By Carmen K. Sisson | Christian Science Monitor
NEW ORLEANS — New Orleans has had a few days to get used to its newfound gridiron hero status, but if Tuesday night’s Super Bowl parade is any indication, the city –indeed, the entire state as well as the South in general – will be celebrating the 43-year old franchise’s first NFL championship for a long time.
As the smell of barbecue filled the air and the sounds of competing boom boxes, high school bands, and car stereos rang from the buildings, thousands of people lined the streets to cheer, welcoming the Saints home to a Mardi Gras-flavored tailgate party. Gold confetti littered the air as “the boys” waved and threw beads from atop their perches on borrowed floats.
The parade culminated at the foot of Convention Center Boulevard, where Sens. Mary Landrieu and David Vitter, Gov. Bobby Jindal, and Mayor Ray Nagin toasted the team with champagne.
It was a different atmosphere than the stunned, overwhelmed amazement in Sunday night’s French Quarter following the Saints’ win over the Indianapolis Colts. Then, no one could quite believe the news, and people couldn’t stop high-fiving and greeting one another with shouts of “Who dat? We dat!”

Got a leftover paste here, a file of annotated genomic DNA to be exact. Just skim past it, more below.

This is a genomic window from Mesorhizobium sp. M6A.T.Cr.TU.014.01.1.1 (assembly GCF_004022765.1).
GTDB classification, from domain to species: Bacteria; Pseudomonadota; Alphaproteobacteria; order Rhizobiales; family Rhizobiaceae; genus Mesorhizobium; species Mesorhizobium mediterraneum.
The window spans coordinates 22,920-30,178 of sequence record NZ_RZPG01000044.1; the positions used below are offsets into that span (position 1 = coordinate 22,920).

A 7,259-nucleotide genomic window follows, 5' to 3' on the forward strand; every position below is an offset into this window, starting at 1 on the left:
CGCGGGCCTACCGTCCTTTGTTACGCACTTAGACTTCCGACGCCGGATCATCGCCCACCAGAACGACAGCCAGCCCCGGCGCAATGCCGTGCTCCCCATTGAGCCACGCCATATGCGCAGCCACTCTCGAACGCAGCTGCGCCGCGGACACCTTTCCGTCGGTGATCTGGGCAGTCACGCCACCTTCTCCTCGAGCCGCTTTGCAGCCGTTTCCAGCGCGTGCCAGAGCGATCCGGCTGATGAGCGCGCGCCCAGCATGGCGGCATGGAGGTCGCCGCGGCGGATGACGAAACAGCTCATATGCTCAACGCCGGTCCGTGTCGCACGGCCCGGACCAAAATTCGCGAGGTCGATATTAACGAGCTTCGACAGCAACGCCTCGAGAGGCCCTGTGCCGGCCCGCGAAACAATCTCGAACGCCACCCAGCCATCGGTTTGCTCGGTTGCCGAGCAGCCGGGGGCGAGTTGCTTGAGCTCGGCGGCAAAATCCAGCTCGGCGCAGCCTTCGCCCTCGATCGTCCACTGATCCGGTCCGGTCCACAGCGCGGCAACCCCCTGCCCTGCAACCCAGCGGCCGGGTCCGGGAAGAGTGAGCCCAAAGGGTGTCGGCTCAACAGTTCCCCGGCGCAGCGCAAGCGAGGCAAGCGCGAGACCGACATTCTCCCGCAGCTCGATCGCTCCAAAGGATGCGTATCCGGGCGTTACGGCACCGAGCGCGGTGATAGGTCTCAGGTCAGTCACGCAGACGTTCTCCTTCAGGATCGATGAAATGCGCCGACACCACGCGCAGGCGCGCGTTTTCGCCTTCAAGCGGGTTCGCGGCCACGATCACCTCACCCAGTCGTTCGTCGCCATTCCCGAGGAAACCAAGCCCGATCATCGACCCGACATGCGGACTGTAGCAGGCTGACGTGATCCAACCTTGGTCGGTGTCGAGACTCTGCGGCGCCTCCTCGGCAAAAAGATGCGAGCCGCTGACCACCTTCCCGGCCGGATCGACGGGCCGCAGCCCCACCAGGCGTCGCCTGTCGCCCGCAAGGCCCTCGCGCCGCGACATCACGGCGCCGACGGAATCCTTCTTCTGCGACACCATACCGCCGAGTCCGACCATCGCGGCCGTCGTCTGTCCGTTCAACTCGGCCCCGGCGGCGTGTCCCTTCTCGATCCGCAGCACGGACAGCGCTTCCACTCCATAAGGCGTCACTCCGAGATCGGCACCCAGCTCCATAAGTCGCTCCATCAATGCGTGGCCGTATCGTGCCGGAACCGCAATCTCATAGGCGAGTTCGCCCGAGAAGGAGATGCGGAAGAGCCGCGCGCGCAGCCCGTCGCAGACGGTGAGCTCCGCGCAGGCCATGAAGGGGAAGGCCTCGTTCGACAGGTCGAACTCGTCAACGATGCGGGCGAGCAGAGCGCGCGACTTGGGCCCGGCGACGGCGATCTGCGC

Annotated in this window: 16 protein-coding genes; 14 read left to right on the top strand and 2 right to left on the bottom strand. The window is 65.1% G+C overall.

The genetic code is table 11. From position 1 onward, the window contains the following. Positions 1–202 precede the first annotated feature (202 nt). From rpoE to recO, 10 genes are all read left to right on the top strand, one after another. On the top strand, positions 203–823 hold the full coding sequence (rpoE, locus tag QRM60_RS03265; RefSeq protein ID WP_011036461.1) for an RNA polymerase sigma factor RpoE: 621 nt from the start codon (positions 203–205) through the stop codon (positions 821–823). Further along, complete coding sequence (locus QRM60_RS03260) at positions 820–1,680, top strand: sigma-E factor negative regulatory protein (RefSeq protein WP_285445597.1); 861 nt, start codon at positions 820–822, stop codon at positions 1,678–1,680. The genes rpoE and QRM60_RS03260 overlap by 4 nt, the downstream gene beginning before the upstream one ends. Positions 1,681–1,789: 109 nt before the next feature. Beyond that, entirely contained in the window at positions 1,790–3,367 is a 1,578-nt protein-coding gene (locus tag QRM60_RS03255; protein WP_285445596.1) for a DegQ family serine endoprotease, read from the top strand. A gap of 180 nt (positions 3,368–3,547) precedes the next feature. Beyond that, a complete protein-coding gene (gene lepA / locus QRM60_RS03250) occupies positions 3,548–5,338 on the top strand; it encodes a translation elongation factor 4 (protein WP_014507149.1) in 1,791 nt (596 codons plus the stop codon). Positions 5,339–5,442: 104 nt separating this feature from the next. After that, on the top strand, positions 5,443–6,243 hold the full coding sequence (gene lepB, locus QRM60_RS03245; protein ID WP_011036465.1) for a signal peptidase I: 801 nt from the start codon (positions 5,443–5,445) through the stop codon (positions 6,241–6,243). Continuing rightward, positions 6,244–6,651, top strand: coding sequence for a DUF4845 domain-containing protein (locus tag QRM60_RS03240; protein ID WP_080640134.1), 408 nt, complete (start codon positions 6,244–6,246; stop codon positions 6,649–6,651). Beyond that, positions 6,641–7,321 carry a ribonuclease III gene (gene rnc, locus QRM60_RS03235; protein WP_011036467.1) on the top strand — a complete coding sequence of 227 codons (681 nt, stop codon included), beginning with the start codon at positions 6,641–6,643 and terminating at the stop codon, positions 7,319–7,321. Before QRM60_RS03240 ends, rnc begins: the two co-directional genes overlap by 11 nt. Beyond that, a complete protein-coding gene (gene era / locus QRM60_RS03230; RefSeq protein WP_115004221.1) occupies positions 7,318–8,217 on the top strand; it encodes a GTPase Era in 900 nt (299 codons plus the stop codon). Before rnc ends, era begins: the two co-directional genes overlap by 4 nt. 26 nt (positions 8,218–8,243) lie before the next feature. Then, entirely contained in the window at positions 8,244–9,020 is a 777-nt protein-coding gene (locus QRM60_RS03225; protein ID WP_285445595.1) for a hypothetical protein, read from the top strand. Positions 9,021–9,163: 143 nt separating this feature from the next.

Tuesday’s parade had the usual bacchanalian rapscallions – fun lovers like the self-appointed “Popes of the Who Dat Nation,” who showed up in foam fleur de lis mitres and purloined Hilton Hotel bathrobes. But amid all the revelry lay something deeper – a quiet, humble appreciation for the city’s beloved team.
Debby Wood said she was overcome with emotion as she and her husband Donald drove over from Metairie Tuesday afternoon for the parade. After all the partying, reality is still sinking in, and with it comes the memory of just what this win means for not only the Saints and their devoted fans, but for all of New Orleans.
“The Saints – they’re like wayward sons,” Mrs. Wood said. “They don’t do the right thing sometimes, but you keep giving them money and keep supporting them. Finally it paid off. It’s like the prodigal son finally came home.”
Tears welled in her eyes. “Everyone in this city was so sad,” she said, recalling the dark days following hurricane Katrina, which left the majority of the city underwater and claimed more than 1,800 lives. “We’re not sad anymore.”